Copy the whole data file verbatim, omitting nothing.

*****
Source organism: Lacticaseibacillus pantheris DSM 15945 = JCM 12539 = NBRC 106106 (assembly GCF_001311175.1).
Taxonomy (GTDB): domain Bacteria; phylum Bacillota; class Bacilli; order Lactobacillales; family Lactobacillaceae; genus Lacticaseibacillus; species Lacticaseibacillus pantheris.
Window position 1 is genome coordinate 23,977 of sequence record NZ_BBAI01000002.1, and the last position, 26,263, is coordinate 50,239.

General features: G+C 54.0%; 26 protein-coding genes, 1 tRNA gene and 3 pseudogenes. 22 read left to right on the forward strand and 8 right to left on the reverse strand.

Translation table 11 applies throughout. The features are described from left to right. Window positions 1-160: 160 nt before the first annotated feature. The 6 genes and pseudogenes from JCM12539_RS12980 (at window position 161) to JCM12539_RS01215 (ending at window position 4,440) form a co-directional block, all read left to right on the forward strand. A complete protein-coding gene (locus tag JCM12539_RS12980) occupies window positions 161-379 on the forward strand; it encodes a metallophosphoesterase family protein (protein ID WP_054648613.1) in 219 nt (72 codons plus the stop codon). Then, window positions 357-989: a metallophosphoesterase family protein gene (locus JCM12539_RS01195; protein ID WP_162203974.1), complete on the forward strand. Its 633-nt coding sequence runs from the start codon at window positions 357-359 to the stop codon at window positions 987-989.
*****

Source organism: Lacticaseibacillus pantheris DSM 15945 = JCM 12539 = NBRC 106106 (assembly GCF_001311175.1).
Taxonomy (GTDB): domain Bacteria; phylum Bacillota; class Bacilli; order Lactobacillales; family Lactobacillaceae; genus Lacticaseibacillus; species Lacticaseibacillus pantheris.
Window position 1 is genome coordinate 23,977 of sequence record NZ_BBAI01000002.1, and the last position, 26,263, is coordinate 50,239.

General features: G+C 54.0%; 26 protein-coding genes, 1 tRNA gene and 3 pseudogenes. 22 read left to right on the forward strand and 8 right to left on the reverse strand.

Translation table 11 applies throughout. The features are described from left to right. Window positions 1-160: 160 nt before the first annotated feature. The 6 genes and pseudogenes from JCM12539_RS12980 (at window position 161) to JCM12539_RS01215 (ending at window position 4,440) form a co-directional block, all read left to right on the forward strand. A complete protein-coding gene (locus tag JCM12539_RS12980) occupies window positions 161-379 on the forward strand; it encodes a metallophosphoesterase family protein (protein ID WP_054648613.1) in 219 nt (72 codons plus the stop codon). Then, window positions 357-989: a metallophosphoesterase family protein gene (locus JCM12539_RS01195; protein ID WP_162203974.1), complete on the forward strand. Its 633-nt coding sequence runs from the start codon at window positions 357-359 to the stop codon at window positions 987-989.